By Amy Silverman
By Olivia LaVecchia
By Monica Alonzo and Stephen Lemons
By Chris Parker
By Michael Lacey
By Weston Phippen
Noor Almaleki typed a text message to a friend.
"Dude," she wrote at 1:06 p.m. last October 20, "my dad is here at the welfare office."
Noor, 20, hadn't seen her father, Faleh, since moving out of the family home in Glendale months earlier.
His presence both startled and alarmed her. She knew he wouldn't rest until he'd regained complete control of her life.
Noor was the firstborn of Faleh and Seham Almaleki's seven children. Her first name means "light of God."
The Almalekis had moved to the United States from Iraq when Noor was 4.
Noor was thoroughly assimilated into American culture but kept in touch with her Iraqi roots (she was fluent in Arabic) and considered herself a Muslim, the same religion as her parents.
But she had moved away from her parents in early 2009 (not for the first time) after another blowup over how she was living her life — tight jeans, makeup, boyfriends, modeling photos, and an attitude that screamed independence and self-determination.
The clashes escalated in 2008 after Noor, then 18, left her marriage to an older cousin in Iraq — her father had "arranged" it — and returned to the Phoenix area.
Amal was there to complete a change-of-address form for welfare benefits. She, too, is Iraqi by birth but moved to the States only about a decade ago, and her proficiency in English was such that Noor came along to help translate.
Noor had lived at Amal's residence since leaving her parents' home after the latest fracas.
It was bad enough that she was staying with Amal, whom Faleh and his wife, Seham, had known for years and considered unfit as a mother and wife (she was separated from her husband at the time).
Noor's boyfriend, Amal's 19-year-old son, Marwan Alebadi, also lived there, and the Almalekis — particularly Noor's father — were enraged and shamed by the situation.
From their perspective, a man's daughters are his property, and they must live with him until he decides otherwise.
Females who stray from the fold — or are perceived to have strayed — are considered guilty of dishonoring their clans. To Faleh Almaleki, there was nothing worse.
The alleged wrongdoing often revolves around sexual "immorality," but not always.
Riffat Hassan, a retired University of Louisville professor and expert on the Koran, writes, "Muslim culture has reduced many, if not most, women to the position of puppets on a string, to slave-like creatures whose only purpose in life is to cater to the needs and pleasures of men."
The Almalekis were proud members of that "Muslim culture."
By moving in with Marwan and Amal, Noor Almaleki had made it clear that she would not be her father's puppet, his "slave-like" creature.
She was determined to live how, and with whom, she wished.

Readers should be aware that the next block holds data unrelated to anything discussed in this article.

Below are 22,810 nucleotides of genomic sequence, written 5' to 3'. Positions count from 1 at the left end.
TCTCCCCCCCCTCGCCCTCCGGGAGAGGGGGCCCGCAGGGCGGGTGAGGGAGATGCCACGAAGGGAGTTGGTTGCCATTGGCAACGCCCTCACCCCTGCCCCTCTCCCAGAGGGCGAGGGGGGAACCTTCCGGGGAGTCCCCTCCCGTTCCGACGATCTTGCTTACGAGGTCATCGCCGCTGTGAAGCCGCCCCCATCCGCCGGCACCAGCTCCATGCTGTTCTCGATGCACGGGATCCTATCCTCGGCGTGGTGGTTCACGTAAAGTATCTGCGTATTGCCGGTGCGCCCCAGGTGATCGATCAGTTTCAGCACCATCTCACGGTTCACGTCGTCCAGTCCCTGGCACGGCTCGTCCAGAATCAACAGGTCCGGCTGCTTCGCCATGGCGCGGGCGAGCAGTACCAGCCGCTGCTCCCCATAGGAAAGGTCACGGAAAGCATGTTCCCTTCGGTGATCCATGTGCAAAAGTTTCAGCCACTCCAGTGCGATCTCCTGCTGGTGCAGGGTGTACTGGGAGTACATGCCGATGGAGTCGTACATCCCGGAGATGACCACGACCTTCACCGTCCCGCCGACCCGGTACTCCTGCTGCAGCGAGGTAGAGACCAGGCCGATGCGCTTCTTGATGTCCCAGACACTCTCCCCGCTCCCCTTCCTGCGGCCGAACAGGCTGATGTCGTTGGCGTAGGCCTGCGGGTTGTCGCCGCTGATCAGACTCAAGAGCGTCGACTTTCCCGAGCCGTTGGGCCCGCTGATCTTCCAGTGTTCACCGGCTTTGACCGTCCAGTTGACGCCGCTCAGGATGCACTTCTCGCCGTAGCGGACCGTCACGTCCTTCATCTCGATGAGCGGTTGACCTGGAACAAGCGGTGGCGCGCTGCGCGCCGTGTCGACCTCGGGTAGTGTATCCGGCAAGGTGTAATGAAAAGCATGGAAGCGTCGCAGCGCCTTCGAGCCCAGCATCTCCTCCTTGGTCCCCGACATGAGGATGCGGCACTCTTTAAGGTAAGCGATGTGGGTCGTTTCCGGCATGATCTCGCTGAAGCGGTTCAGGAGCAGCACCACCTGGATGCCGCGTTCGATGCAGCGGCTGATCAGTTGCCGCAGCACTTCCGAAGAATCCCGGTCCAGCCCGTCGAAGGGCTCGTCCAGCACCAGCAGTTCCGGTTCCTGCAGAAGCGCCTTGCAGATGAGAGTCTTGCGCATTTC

Some cultures, including the Almalekis', endorse ancient methods of "cleansing" a family's supposedly tarnished name — with the blood of its daughters, sisters, and wives.
In India, Hindu and Sikh brides are sometimes slain because their dowries are considered inadequate, the U.N. Children's Fund reports.
In Islamic Middle Eastern countries, there's a name for the homicides of women by male family members: "honor killings."
These murders of loved ones often are committed with knives, machetes, or bare hands.
Victims have been tied up and buried alive. According to news accounts, the father and grandfather of a 16-year-old Islamic girl in Turkey did just that a few months ago after someone reported seeing her talking with boys.
No one can say exactly how many "honor killings" occur, but anecdotal evidence (from media accounts and government data) suggests that hundreds of Muslim women and girls die this way every year.
Such killings by Muslim immigrant men are reported in Western nations, as well: Five were accused of murdering female kin in the United States from the start of 2008 until October 20, 2009.
That was the day Faleh Almaleki, an unemployed 48-year-old trucker with no criminal record, took a grim step toward adding himself to that list of accused "honor" murderers.
Noor sent a second text message after her father stepped into the DES office, this one to her best friend, Ushna Khan.
"Dude, I'm so scared. Shit," she wrote. "At the welfare place, and guess who walks in? My dad!!! I'm so shaky!"
"Holy shit, did he see you?" Ushna quickly responded.
"I don't think so," Noor typed. "His fat ass is right by the door so I can't even leave. I'm laughing like a crazy person. I hate when this happens to me. I knew I shouldn't have [woken] up."
"Oh dear, that's awkward," Ushna said. "What's up with your parents, anyway?"
"My dad is a manipulative asshole," Noor replied. "I've honestly never met anyone . . . so evil."
Amal Khalaf watched as Faleh took a number at the counter and then sat near her and Noor.